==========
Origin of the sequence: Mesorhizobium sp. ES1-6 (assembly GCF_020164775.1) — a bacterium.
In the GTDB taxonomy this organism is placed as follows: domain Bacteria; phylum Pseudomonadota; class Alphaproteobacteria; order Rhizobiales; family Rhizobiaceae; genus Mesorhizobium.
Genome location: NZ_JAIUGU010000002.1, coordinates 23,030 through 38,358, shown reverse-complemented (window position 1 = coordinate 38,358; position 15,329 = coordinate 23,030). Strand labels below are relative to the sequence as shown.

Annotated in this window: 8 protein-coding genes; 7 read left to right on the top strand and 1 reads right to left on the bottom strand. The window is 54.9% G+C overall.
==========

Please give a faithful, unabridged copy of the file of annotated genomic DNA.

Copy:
Origin of the sequence: Mesorhizobium sp. ES1-6 (assembly GCF_020164775.1) — a bacterium.
In the GTDB taxonomy this organism is placed as follows: domain Bacteria; phylum Pseudomonadota; class Alphaproteobacteria; order Rhizobiales; family Rhizobiaceae; genus Mesorhizobium.
Genome location: NZ_JAIUGU010000002.1, coordinates 23,030 through 38,358, shown reverse-complemented (window position 1 = coordinate 38,358; position 15,329 = coordinate 23,030). Strand labels below are relative to the sequence as shown.

Annotated in this window: 8 protein-coding genes; 7 read left to right on the top strand and 1 reads right to left on the bottom strand. The window is 54.9% G+C overall.